Bristol's canopy cover is currently around 15%, but experts believe that figure needs to double by 2050 to help combat climate change and air pollution, protect biodiversity and promote health and wellbeing.
Talking Trees Bristol is encouraging local residents and businesses to pledge their support for the campaign.
- Guide to British trees: how to identify and where to see
- National Tree Week – planting for the future
- Britain's best forests and woodland
“We have identified a need to double the city’s canopy cover in order to combat air pollution and enhance Bristol’s urban environment. We are calling upon all citizens and businesses in Bristol to show their support for urban trees," said Councillor Asher Craig, Deputy Mayor with responsibility for Communities, Equalities and Public Health.
Talking Trees is urging local residents to get involved with the campaign by sharing a tree selfie accompanied with the caption #TalkingTreesBristol. They are also encouraging the public to volunteer with tree surveys, plant or sponsor a tree, or sign the tree charter.
“We want people in Bristol to really notice the trees in our streets, in our local parks, outside our shops and offices and see how vital they are for our health and wellbeing and for nature," said Catherine Brabner-Evans from the Woodland Trust.
When asked what she would like to do next should this campaign prove successful, Catherine replied:
"Woodland Trust wants to see a UK rich in native woods and trees, for people and wildlife. Our aims are to protect ancient woodland which is rare, unique and irreplaceable; to restore damaged ancient woodland, bringing precious pieces of our natural history back to life; and to plant native trees and woods with the aim of creating resilient landscapes.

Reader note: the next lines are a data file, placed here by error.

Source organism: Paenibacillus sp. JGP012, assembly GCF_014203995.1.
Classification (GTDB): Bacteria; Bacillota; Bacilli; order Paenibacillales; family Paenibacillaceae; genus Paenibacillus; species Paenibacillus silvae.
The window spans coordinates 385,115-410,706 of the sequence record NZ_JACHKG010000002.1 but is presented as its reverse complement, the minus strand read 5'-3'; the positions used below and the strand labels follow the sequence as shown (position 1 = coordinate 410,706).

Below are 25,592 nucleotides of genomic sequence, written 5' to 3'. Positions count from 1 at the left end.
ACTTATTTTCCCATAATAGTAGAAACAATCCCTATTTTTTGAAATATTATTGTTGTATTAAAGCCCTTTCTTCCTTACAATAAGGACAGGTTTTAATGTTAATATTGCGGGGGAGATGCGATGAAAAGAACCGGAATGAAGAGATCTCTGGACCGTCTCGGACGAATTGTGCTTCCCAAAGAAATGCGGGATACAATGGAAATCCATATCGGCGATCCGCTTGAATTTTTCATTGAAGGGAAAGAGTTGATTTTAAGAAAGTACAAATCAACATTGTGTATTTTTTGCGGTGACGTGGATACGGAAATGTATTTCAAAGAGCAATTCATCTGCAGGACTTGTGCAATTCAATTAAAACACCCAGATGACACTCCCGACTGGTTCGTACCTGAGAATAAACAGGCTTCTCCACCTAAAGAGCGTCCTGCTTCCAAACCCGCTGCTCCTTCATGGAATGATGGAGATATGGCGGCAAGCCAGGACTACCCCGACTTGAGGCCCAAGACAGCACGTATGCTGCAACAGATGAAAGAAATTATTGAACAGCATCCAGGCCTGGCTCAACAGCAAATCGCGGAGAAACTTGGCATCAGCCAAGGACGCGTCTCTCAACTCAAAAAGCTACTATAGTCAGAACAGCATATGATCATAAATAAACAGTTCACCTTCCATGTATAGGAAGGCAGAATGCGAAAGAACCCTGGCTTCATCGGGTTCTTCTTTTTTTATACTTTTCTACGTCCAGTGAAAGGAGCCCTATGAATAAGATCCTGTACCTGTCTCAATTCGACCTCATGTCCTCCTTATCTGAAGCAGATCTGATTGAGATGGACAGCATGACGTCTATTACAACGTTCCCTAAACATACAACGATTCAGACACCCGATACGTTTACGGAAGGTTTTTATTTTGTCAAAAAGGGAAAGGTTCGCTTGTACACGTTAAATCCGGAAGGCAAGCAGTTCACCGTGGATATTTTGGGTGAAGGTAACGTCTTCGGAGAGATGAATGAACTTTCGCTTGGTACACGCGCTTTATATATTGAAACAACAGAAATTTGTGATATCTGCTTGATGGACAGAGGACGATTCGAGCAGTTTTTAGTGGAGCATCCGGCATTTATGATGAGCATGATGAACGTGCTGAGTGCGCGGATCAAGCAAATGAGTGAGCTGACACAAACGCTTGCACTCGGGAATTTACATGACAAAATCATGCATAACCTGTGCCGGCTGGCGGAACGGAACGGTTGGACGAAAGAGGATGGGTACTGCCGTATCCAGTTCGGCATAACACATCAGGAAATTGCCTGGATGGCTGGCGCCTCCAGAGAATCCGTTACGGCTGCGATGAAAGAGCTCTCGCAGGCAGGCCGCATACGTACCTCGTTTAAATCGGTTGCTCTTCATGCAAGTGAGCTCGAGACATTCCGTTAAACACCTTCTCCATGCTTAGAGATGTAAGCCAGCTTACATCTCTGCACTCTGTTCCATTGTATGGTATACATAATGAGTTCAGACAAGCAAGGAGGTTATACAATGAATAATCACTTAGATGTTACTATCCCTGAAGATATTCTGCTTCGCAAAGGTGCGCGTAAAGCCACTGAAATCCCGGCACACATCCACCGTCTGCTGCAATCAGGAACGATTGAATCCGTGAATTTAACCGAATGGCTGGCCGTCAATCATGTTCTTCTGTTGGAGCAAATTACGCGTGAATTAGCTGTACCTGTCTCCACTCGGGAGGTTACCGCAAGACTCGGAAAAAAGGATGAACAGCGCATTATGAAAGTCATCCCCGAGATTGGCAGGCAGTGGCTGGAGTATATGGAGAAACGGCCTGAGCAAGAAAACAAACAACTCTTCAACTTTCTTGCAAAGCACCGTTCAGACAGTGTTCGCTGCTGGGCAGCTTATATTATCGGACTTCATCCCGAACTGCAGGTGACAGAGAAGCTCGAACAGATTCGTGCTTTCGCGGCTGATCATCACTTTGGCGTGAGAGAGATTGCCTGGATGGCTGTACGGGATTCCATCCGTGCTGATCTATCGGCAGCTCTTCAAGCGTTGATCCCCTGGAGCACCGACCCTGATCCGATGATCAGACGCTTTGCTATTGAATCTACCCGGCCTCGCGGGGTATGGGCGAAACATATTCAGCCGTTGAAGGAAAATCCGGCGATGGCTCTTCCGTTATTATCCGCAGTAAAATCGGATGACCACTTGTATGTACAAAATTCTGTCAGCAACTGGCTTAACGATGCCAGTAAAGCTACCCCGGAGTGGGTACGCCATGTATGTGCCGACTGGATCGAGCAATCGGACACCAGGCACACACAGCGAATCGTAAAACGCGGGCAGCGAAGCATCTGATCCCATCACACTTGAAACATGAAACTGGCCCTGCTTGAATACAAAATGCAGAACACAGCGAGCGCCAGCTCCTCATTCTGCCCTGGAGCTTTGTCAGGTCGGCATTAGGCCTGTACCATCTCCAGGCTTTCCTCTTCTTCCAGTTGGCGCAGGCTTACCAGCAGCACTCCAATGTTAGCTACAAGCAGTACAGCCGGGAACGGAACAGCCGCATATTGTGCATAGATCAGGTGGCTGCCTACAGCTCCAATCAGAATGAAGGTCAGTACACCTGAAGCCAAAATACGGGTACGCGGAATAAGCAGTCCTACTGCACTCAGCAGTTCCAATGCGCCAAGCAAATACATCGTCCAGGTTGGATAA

"Talking Trees Bristol has been a wonderful opportunity to work with partners who have a shared vision for greening a city, and we hope to work with local authorities around the country on similar programmes."
For this project:
- The Woodland Trust is giving away free trees to schools, communities and landowners who want to do large scale tree planting schemes to help Bristol reach its target.
- The Forest of Avon Trust has helped plant over a million trees in and around Bristol and is training volunteers to survey trees as well as running a range of projects such as woodland wellbeing and forest school programmes.
- The Bristol Tree Forum are a group of volunteers helping to increase canopy cover in Bristol and Bristol City Council are protecting trees and managing those on public lands. They also run the One Tree Per Child programme and co-ordinate a tree sponsorship scheme for new planting.
You can find out more about the campaign here.
Main Image: Clifton Bridge, Bristol/Credit: Getty Images
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